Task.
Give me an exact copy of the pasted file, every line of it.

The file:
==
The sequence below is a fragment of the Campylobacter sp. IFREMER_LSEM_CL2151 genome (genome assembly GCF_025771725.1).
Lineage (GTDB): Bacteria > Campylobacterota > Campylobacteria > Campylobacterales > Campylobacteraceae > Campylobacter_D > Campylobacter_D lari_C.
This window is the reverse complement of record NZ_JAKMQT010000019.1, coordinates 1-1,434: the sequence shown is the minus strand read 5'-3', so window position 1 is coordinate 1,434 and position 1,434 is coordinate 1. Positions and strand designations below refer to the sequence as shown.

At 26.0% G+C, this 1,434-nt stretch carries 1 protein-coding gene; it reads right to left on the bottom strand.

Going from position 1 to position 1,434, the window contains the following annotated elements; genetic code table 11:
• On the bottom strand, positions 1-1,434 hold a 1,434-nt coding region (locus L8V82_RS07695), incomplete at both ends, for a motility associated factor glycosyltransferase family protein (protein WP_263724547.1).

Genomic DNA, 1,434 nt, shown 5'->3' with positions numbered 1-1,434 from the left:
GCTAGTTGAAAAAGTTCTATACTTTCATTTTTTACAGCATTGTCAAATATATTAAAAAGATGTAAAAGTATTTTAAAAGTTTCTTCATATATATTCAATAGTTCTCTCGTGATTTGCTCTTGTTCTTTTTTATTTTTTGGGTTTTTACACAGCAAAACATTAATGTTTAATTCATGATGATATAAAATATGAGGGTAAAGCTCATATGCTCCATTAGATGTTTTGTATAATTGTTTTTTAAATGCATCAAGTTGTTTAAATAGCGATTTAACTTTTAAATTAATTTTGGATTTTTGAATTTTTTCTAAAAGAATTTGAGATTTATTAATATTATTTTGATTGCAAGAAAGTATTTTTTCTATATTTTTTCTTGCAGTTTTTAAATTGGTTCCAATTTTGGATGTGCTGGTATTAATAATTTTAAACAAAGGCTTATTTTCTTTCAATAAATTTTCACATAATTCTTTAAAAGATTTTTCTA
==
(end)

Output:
The sequence below is a fragment of the Campylobacter sp. IFREMER_LSEM_CL2151 genome (genome assembly GCF_025771725.1).
Lineage (GTDB): Bacteria > Campylobacterota > Campylobacteria > Campylobacterales > Campylobacteraceae > Campylobacter_D > Campylobacter_D lari_C.
This window is the reverse complement of record NZ_JAKMQT010000019.1, coordinates 1-1,434: the sequence shown is the minus strand read 5'-3', so window position 1 is coordinate 1,434 and position 1,434 is coordinate 1. Positions and strand designations below refer to the sequence as shown.

At 26.0% G+C, this 1,434-nt stretch carries 1 protein-coding gene; it reads right to left on the bottom strand.

Going from position 1 to position 1,434, the window contains the following annotated elements; genetic code table 11:
• On the bottom strand, positions 1-1,434 hold a 1,434-nt coding region (locus L8V82_RS07695), incomplete at both ends, for a motility associated factor glycosyltransferase family protein (protein WP_263724547.1).

Genomic DNA, 1,434 nt, shown 5'->3' with positions numbered 1-1,434 from the left:
GCTAGTTGAAAAAGTTCTATACTTTCATTTTTTACAGCATTGTCAAATATATTAAAAAGATGTAAAAGTATTTTAAAAGTTTCTTCATATATATTCAATAGTTCTCTCGTGATTTGCTCTTGTTCTTTTTTATTTTTTGGGTTTTTACACAGCAAAACATTAATGTTTAATTCATGATGATATAAAATATGAGGGTAAAGCTCATATGCTCCATTAGATGTTTTGTATAATTGTTTTTTAAATGCATCAAGTTGTTTAAATAGCGATTTAACTTTTAAATTAATTTTGGATTTTTGAATTTTTTCTAAAAGAATTTGAGATTTATTAATATTATTTTGATTGCAAGAAAGTATTTTTTCTATATTTTTTCTTGCAGTTTTTAAATTGGTTCCAATTTTGGATGTGCTGGTATTAATAATTTTAAACAAAGGCTTATTTTCTTTCAATAAATTTTCACATAATTCTTTAAAAGATTTTTCTA